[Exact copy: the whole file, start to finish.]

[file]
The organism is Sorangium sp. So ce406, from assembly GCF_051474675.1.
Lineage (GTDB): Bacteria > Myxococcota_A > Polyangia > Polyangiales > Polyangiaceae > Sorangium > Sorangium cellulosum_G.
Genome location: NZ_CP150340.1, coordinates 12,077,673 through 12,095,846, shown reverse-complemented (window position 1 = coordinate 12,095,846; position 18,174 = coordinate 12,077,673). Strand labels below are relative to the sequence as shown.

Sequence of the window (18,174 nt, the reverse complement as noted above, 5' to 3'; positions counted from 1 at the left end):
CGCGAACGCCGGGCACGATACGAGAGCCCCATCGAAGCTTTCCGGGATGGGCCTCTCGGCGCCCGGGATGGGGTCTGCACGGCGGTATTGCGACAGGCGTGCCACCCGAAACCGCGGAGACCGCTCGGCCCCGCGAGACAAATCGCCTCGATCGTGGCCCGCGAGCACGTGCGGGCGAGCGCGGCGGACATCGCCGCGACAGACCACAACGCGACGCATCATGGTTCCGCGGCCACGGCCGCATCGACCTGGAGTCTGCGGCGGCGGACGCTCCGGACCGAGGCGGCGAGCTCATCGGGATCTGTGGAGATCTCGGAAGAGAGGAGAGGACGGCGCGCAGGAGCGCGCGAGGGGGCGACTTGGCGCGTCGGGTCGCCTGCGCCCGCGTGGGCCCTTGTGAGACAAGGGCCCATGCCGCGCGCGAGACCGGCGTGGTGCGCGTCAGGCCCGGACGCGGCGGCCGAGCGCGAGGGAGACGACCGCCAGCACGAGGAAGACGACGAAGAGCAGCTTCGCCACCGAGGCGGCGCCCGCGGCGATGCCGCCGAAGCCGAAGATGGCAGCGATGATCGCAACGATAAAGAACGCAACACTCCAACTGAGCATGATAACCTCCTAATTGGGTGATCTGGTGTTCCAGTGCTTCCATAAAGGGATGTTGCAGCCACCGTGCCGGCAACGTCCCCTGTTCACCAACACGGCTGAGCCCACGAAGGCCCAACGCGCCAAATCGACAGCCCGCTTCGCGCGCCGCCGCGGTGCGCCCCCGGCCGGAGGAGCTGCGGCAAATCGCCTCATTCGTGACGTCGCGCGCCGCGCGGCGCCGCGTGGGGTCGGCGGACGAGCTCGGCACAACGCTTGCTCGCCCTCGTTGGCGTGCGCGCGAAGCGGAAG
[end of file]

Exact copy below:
The organism is Sorangium sp. So ce406, from assembly GCF_051474675.1.
Lineage (GTDB): Bacteria > Myxococcota_A > Polyangia > Polyangiales > Polyangiaceae > Sorangium > Sorangium cellulosum_G.
Genome location: NZ_CP150340.1, coordinates 12,077,673 through 12,095,846, shown reverse-complemented (window position 1 = coordinate 12,095,846; position 18,174 = coordinate 12,077,673). Strand labels below are relative to the sequence as shown.

Sequence of the window (18,174 nt, the reverse complement as noted above, 5' to 3'; positions counted from 1 at the left end):
CGCGAACGCCGGGCACGATACGAGAGCCCCATCGAAGCTTTCCGGGATGGGCCTCTCGGCGCCCGGGATGGGGTCTGCACGGCGGTATTGCGACAGGCGTGCCACCCGAAACCGCGGAGACCGCTCGGCCCCGCGAGACAAATCGCCTCGATCGTGGCCCGCGAGCACGTGCGGGCGAGCGCGGCGGACATCGCCGCGACAGACCACAACGCGACGCATCATGGTTCCGCGGCCACGGCCGCATCGACCTGGAGTCTGCGGCGGCGGACGCTCCGGACCGAGGCGGCGAGCTCATCGGGATCTGTGGAGATCTCGGAAGAGAGGAGAGGACGGCGCGCAGGAGCGCGCGAGGGGGCGACTTGGCGCGTCGGGTCGCCTGCGCCCGCGTGGGCCCTTGTGAGACAAGGGCCCATGCCGCGCGCGAGACCGGCGTGGTGCGCGTCAGGCCCGGACGCGGCGGCCGAGCGCGAGGGAGACGACCGCCAGCACGAGGAAGACGACGAAGAGCAGCTTCGCCACCGAGGCGGCGCCCGCGGCGATGCCGCCGAAGCCGAAGATGGCAGCGATGATCGCAACGATAAAGAACGCAACACTCCAACTGAGCATGATAACCTCCTAATTGGGTGATCTGGTGTTCCAGTGCTTCCATAAAGGGATGTTGCAGCCACCGTGCCGGCAACGTCCCCTGTTCACCAACACGGCTGAGCCCACGAAGGCCCAACGCGCCAAATCGACAGCCCGCTTCGCGCGCCGCCGCGGTGCGCCCCCGGCCGGAGGAGCTGCGGCAAATCGCCTCATTCGTGACGTCGCGCGCCGCGCGGCGCCGCGTGGGGTCGGCGGACGAGCTCGGCACAACGCTTGCTCGCCCTCGTTGGCGTGCGCGCGAAGCGGAAG